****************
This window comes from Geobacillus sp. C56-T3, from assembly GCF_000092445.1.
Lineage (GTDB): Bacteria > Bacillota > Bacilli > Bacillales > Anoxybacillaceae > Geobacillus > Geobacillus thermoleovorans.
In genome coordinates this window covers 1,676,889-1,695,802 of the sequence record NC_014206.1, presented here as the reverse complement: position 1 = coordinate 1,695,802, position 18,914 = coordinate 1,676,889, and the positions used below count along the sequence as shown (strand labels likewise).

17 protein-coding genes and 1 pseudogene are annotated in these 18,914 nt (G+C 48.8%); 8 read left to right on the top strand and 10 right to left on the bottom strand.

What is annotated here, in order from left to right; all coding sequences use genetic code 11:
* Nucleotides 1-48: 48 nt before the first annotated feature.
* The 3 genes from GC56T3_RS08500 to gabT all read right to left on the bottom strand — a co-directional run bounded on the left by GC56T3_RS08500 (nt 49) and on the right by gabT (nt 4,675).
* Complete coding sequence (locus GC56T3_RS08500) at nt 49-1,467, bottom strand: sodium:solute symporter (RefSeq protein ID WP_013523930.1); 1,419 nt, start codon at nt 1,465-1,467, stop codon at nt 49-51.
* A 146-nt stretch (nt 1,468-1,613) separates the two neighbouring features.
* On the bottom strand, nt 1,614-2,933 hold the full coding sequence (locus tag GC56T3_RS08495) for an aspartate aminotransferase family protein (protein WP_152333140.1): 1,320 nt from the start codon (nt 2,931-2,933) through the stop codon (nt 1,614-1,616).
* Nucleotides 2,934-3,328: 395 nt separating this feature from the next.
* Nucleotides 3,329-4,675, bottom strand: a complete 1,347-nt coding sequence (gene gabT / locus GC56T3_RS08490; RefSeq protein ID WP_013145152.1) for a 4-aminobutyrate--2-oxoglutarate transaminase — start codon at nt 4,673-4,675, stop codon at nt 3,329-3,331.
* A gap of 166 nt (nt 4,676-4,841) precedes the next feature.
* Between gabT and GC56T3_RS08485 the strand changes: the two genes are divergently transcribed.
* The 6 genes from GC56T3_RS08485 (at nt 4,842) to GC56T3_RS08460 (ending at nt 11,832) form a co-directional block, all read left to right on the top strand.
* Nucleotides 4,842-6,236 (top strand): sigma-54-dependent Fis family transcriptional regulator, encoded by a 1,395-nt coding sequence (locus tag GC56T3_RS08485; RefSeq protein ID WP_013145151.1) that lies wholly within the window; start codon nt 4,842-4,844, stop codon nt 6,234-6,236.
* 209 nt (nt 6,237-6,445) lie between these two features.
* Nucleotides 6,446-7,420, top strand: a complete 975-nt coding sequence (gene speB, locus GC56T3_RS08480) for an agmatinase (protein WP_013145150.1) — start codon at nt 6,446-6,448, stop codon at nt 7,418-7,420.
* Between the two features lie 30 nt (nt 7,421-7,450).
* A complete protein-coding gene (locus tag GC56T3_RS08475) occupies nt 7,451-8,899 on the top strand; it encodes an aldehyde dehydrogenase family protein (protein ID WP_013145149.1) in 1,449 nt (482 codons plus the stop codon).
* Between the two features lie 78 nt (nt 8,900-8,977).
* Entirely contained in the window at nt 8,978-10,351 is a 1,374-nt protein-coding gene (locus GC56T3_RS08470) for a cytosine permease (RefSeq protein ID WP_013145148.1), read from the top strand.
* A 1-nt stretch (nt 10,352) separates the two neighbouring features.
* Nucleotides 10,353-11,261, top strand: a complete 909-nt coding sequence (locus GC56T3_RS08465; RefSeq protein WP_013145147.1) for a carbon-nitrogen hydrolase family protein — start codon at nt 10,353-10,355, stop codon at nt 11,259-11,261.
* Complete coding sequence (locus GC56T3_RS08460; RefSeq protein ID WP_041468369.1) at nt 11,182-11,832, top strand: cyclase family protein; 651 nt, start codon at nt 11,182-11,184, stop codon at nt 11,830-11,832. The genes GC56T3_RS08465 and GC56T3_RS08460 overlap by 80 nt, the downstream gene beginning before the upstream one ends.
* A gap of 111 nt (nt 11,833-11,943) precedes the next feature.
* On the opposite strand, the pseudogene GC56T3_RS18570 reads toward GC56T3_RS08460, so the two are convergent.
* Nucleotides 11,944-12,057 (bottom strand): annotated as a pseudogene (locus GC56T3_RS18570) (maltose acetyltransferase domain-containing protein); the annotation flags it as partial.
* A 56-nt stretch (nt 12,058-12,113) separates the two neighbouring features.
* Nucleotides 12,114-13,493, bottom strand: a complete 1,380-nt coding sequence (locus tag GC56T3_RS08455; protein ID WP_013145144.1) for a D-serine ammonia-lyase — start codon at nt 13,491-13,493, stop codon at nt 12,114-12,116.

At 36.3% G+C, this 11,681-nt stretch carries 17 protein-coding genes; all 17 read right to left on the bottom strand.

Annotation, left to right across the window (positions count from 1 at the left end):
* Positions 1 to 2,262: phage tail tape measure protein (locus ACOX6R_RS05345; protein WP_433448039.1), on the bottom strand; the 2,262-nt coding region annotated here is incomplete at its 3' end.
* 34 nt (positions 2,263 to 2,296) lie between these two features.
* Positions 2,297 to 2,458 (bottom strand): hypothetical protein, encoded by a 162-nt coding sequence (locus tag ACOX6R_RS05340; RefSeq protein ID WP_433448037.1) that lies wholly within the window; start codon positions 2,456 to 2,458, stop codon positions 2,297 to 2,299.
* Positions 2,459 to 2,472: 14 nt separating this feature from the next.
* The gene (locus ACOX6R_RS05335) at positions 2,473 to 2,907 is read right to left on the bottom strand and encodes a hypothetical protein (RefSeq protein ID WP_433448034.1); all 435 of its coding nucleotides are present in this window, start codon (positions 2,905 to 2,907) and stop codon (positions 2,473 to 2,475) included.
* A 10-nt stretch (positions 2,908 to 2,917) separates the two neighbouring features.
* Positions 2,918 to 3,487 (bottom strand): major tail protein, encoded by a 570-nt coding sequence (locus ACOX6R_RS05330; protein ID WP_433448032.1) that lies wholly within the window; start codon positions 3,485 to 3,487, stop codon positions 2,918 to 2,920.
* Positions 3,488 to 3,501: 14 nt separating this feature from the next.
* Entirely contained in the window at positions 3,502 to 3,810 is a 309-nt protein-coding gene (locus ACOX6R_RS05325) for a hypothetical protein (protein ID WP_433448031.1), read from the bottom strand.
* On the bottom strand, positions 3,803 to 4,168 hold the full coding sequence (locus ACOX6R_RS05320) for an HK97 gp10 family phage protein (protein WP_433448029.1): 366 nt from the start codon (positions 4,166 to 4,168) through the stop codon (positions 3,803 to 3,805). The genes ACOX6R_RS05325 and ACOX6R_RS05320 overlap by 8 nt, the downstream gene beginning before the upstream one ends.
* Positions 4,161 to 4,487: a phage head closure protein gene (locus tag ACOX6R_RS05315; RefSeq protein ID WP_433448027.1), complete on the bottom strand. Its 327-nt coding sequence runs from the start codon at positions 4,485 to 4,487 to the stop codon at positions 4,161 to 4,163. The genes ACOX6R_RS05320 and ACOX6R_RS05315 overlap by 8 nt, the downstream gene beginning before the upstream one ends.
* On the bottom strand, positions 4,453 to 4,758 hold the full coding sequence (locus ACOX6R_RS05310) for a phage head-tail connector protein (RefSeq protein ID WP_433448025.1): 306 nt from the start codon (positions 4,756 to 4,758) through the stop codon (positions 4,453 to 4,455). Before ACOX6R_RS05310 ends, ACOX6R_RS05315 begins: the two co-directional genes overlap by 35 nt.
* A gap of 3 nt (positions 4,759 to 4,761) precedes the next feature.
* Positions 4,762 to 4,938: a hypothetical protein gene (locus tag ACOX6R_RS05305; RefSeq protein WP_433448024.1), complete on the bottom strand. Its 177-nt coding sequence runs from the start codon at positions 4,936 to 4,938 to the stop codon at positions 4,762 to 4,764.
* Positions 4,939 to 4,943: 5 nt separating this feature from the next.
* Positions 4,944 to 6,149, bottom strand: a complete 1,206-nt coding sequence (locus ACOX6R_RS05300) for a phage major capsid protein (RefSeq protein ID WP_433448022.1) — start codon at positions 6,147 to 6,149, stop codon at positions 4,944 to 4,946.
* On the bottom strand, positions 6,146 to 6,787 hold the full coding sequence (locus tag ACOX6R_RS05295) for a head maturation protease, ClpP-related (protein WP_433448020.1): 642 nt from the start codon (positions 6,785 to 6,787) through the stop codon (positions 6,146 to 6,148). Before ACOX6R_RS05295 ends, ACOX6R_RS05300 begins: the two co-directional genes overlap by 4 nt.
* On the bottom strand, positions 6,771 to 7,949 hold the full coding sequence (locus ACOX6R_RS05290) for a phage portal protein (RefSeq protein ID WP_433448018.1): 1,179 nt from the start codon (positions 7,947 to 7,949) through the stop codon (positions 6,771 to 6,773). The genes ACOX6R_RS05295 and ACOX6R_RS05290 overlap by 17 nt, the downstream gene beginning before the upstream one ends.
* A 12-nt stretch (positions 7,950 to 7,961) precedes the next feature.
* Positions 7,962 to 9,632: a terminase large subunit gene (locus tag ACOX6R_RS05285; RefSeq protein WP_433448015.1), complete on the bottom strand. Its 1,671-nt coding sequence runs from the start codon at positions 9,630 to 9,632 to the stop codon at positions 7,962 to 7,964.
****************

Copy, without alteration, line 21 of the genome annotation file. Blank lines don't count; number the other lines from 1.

* Between the two features lie 78 nt (nt 8,900-8,977).